The Muddying of Mobile Bay

This article is from the forthcoming Fall edition of Mobile Baykeeper’s print quarterly, CURRENTS. The magazine is mailed to active members who have given more than $50 in 2023. To get on the magazine’s mailing list, donate here.

By Cade Kistler

Our community’s heart beats in rhythm with the gentle lap of Mobile Bay’s waters. Fish fries, lazy days on the shore, traditions handed down through generations — the vibrance of our Bay is deeply woven into the fabric of our lives. But this tapestry is unraveling, strand by strand, as uncontrolled stormwater pollution from construction smothers our cherished waters.

Where past generations gazed at crystal-clear streams and seagrass dancing in the tide, now rivers of silt run through our fingers. This muddiness has profoundly impacted Mobile Bay’s ecology as sunlight essential for aquatic plants is blocked. A 2002 analysis by the Mobile Bay National Estuary Program revealed staggering losses — 70 percent of mid-20th century submerged aquatic vegetation (SAV) coverage had vanished, plummeting from 1,924 acres in 1940 to just more than 855 acres in 2002. A 2009 study showed this decline continuing. These underwater grasses once spanned the Bay, filtering sediment and nourishing wildlife. Now massive swaths of barren bottoms lie where green meadows once swayed. 

The statistics paint a sobering portrait, one that naturalist and eco-tour guide Jimbo Meador has seen play out first-hand. “The Bay is always muddy now. We’ve lost all our seagrasses. Without sunlight, seagrass can’t photosynthesize. Muddy water is like putting a tarp over your lawn — no grass will grow.”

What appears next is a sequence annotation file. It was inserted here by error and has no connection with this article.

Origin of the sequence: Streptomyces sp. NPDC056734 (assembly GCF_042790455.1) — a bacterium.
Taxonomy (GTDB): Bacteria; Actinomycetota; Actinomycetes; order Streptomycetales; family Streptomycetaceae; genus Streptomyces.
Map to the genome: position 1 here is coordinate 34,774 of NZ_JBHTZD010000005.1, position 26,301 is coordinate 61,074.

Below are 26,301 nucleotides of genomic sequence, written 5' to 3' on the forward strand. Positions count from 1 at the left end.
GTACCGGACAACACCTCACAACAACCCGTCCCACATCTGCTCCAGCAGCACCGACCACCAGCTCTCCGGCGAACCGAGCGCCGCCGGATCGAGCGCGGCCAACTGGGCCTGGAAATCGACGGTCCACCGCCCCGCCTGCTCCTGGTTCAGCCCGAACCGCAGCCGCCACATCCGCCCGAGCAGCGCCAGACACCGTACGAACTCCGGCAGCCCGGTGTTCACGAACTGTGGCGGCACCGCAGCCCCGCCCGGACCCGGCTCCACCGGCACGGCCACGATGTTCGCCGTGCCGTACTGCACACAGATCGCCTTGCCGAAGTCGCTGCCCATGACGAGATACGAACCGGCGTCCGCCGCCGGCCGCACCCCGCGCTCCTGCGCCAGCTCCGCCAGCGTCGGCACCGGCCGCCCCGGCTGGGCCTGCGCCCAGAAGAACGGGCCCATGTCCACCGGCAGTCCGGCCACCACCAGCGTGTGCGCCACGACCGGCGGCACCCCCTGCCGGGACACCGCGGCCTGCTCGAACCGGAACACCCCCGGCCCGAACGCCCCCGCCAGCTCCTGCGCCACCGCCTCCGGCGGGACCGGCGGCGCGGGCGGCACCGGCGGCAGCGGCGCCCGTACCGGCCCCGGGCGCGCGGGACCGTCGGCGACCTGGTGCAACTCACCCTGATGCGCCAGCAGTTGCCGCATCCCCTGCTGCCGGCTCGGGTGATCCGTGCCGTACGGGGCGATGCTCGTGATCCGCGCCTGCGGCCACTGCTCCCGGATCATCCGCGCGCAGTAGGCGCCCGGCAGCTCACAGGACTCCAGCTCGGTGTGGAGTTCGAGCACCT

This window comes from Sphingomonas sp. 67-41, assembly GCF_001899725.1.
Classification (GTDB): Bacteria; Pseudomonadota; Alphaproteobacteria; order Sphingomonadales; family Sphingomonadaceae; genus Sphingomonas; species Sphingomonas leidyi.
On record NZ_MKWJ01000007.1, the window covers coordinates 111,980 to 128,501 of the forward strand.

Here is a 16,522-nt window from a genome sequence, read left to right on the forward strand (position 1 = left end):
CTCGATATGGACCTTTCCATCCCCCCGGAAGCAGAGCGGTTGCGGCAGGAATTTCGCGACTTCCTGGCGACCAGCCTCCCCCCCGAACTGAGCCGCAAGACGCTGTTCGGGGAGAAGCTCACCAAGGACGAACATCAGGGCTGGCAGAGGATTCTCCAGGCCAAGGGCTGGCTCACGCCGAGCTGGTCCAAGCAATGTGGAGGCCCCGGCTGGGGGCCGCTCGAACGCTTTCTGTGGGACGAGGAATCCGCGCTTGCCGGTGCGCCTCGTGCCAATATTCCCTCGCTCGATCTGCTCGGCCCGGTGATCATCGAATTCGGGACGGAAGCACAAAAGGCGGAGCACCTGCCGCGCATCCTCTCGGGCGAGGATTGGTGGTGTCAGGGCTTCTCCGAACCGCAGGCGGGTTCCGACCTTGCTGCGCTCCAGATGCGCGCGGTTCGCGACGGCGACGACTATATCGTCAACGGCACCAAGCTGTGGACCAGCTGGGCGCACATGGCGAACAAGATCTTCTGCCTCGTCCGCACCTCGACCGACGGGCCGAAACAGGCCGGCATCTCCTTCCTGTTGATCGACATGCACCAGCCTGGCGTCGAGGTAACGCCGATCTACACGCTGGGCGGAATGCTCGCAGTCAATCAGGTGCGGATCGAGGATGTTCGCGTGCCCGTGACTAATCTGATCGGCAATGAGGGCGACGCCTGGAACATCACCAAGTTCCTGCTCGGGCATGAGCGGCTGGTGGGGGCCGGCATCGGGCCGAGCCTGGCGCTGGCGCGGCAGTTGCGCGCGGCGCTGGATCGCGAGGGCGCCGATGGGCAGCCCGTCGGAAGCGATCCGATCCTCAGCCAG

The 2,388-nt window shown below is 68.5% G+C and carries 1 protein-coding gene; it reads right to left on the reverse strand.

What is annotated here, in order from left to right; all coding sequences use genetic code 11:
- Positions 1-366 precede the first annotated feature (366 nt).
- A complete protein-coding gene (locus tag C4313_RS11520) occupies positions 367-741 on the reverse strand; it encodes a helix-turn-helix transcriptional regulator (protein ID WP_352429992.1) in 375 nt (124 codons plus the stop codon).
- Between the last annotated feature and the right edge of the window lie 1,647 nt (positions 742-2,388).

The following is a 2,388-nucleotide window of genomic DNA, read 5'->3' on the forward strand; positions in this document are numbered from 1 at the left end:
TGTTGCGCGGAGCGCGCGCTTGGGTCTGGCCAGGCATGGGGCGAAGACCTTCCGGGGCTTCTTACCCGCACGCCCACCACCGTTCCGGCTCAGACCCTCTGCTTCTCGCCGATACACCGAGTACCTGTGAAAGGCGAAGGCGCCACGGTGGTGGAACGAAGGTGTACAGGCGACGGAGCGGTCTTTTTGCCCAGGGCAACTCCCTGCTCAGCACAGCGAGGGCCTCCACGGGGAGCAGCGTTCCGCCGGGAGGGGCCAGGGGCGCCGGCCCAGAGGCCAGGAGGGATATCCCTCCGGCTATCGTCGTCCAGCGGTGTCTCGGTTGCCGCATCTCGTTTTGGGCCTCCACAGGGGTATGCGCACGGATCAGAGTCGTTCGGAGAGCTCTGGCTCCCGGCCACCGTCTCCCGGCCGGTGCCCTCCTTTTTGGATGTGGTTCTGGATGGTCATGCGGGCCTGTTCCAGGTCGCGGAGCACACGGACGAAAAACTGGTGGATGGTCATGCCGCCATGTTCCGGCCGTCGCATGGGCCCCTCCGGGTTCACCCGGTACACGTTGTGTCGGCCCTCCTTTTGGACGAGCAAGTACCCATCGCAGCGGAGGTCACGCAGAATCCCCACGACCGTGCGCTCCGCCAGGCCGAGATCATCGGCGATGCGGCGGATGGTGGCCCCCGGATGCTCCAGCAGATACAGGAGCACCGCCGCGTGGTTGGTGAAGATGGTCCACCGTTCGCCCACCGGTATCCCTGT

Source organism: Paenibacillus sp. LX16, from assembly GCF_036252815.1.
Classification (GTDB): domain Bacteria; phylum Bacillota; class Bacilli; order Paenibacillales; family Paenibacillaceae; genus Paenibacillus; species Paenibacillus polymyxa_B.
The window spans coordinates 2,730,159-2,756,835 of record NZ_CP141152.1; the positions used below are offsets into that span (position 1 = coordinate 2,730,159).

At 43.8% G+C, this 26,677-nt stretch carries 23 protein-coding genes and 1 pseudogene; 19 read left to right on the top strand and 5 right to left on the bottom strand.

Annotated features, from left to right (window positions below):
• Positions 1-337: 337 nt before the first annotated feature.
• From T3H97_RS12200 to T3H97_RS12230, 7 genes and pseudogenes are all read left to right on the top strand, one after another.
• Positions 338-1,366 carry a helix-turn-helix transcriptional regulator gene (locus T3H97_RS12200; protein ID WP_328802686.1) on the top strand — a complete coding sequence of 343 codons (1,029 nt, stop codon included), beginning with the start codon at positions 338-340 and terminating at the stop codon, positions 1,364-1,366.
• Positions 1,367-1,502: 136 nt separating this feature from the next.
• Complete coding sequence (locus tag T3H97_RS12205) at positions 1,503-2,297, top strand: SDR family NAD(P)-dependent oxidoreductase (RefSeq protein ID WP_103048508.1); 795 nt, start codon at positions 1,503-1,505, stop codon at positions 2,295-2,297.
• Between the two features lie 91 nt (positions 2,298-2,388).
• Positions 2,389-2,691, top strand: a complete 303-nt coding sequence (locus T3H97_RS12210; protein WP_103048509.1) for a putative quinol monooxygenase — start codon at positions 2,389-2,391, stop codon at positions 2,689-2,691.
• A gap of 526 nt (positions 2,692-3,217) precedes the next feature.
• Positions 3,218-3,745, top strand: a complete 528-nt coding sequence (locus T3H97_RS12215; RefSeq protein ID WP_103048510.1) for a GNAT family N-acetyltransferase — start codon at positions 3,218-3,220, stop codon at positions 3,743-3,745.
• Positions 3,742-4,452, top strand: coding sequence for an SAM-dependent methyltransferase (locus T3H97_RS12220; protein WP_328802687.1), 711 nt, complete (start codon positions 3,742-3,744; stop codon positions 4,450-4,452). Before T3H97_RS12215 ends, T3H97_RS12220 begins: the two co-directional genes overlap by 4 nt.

Sediment also suffocates oysters, mussels, and fish populations. Once diverse stream beds have become silted wastelands, inhospitable to bugs, shrimp, crabs, and oysters.

The human toll is no less severe. Waterfront home-values can plunge more than 20 percent as dredging becomes a prerequisite for usable docks and boathouses. Fly Creek tells this story vividly. Before construction of the shopping center, the creek was navigable by small boats well upstream of Scenic Highway 98. Today, just a few hundred yards above the bridge at Scenic 98, the creek has shoaled into an impassable trickle, even for kayaks.

While stormwater pollution has many sources, uncontrolled runoff from construction sites represents a significant contributor, especially when it comes to land-disturbing projects like new subdivisions. Poor compliance and oversight allow uncontrolled sediment to wash from these sites into nearby streams during rain events. Weak enforcement enables short-sighted developers to shirk preventative measures.

Despite more than 260 warning letters in 2022, ADEM issued just 17 consent orders with penalties. The rare penalties that are imposed often pack all the punch of a pillow fight.